Discounting the soundtrack to his 2016 Aladdin film and a 2013 LP of duets with singer Binki Shapiro, Engine of Paradise arrives as Adam Green's first proper solo release since the relatively low-key Minor Love back in 2010. While the former Moldy Peach has since stretched out as an experimental filmmaker, visual artist, and poet in the ensuing years, his musical mode remains relatively unchanged since he reinvented himself in the early years of the millennium. His quick transition from jokey, lo-fi, anti-folk bard to slightly less jokey, retro-pop crooner came about in 2003, lodging him rather firmly in a stylistic comfort zone which he has populated from album to album with the distinctive lyrical oddities, offbeat humor, and an unkempt baritone that constitute his bailiwick. Such is the case with Engine of Paradise, a relatively brief, generally enjoyable set of string-adorned, '60s-centric indie pop cuts which coincide thematically with his concurrently released graphic novel, War and Paradise. A detached sense of loneliness pervades many of these songs, even as their breezy arrangements sparkle warmly in the fringes. Standouts like "Freeze My Love" and "Rather Have No Thing" are concerned with the emotional disconnections between the self, lovers, and society at large. Green's semi-deadpan delivery and witty front often bely the real pain lurking within his lyrics, though the lush arrangements help tell a different tale. Familiar in style and approach, Engine of Paradise offers a sturdy distillation of Green's worldview, albeit a slightly darker one.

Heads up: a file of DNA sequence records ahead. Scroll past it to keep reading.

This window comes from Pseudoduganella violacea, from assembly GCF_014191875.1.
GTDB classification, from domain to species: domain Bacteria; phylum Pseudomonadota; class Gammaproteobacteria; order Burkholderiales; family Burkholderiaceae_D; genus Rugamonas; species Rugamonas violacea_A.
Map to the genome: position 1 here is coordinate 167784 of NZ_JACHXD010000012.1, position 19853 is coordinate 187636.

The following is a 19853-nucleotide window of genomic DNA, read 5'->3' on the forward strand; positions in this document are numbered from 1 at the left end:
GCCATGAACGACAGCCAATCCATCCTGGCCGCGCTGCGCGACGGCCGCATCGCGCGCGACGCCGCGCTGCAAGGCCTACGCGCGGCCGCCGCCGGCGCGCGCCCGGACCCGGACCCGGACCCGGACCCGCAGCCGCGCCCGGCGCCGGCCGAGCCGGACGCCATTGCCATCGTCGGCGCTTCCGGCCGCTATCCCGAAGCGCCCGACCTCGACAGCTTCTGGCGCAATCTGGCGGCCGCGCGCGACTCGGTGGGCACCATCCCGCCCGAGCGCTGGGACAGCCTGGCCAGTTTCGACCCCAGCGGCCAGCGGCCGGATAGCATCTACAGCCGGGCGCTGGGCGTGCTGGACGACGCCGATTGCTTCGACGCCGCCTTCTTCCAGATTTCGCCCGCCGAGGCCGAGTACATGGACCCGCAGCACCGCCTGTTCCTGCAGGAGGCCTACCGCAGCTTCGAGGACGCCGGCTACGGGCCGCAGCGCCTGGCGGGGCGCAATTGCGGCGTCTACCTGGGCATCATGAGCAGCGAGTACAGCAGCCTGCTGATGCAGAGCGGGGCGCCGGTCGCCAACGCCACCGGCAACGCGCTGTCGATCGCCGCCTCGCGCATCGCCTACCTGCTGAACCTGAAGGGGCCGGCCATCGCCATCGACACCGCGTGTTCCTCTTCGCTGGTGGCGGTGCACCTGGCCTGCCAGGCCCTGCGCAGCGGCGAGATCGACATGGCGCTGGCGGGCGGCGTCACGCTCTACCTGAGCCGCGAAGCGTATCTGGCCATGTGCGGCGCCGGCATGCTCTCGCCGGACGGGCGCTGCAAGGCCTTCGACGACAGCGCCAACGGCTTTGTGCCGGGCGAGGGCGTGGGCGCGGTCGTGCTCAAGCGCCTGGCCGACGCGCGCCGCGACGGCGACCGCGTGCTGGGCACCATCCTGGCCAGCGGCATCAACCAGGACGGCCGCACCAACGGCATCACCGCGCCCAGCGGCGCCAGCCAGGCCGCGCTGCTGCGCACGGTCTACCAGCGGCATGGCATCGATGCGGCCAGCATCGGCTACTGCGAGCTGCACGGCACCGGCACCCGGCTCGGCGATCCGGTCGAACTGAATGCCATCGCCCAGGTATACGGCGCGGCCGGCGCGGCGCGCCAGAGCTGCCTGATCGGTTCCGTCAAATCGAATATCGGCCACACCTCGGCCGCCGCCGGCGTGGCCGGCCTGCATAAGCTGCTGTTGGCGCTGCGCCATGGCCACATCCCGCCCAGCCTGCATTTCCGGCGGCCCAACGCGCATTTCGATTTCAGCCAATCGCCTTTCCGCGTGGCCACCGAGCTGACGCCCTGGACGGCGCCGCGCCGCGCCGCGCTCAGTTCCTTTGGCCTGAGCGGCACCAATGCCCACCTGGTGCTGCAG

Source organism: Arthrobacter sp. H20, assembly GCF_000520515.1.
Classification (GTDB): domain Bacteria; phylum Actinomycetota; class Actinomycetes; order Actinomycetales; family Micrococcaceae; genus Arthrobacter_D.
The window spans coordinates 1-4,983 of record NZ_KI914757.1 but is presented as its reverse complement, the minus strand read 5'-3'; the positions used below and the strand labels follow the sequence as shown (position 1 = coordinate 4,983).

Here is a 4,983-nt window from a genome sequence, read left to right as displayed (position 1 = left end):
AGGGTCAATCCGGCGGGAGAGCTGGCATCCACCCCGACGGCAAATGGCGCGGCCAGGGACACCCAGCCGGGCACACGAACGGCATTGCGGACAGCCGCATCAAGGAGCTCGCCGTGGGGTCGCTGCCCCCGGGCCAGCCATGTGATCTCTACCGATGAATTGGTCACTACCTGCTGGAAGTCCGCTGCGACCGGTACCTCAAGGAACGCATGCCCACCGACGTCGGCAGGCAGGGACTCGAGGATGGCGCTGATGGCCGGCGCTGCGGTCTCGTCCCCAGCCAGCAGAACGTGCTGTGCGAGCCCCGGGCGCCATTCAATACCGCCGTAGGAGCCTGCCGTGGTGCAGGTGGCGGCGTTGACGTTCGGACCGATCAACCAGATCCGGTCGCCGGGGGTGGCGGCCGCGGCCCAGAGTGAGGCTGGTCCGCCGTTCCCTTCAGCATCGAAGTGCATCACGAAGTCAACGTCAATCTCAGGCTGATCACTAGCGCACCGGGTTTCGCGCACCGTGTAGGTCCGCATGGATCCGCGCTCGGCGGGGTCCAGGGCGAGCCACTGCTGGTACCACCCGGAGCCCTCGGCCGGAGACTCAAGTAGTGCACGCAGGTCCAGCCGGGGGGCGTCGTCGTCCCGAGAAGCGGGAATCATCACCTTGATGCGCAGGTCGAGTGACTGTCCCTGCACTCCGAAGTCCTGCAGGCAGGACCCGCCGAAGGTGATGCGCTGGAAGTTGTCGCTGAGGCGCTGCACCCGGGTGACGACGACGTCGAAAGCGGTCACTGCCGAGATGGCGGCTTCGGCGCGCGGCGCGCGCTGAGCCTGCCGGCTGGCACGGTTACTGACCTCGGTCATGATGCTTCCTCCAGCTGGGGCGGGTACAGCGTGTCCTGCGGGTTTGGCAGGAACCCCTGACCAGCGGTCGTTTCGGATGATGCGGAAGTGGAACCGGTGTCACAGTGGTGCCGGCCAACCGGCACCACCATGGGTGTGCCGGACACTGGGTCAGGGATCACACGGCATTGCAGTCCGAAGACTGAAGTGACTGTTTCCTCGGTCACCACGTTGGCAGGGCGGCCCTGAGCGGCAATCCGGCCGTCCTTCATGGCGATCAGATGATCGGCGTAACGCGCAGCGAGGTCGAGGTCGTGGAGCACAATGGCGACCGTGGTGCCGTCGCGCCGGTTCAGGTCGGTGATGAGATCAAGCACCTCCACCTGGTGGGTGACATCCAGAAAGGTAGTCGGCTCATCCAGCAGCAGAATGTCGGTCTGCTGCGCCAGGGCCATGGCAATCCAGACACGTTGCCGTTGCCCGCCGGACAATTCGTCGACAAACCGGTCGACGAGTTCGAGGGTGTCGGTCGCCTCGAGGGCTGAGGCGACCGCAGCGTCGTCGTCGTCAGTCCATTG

AllMusic Review by Timothy Monger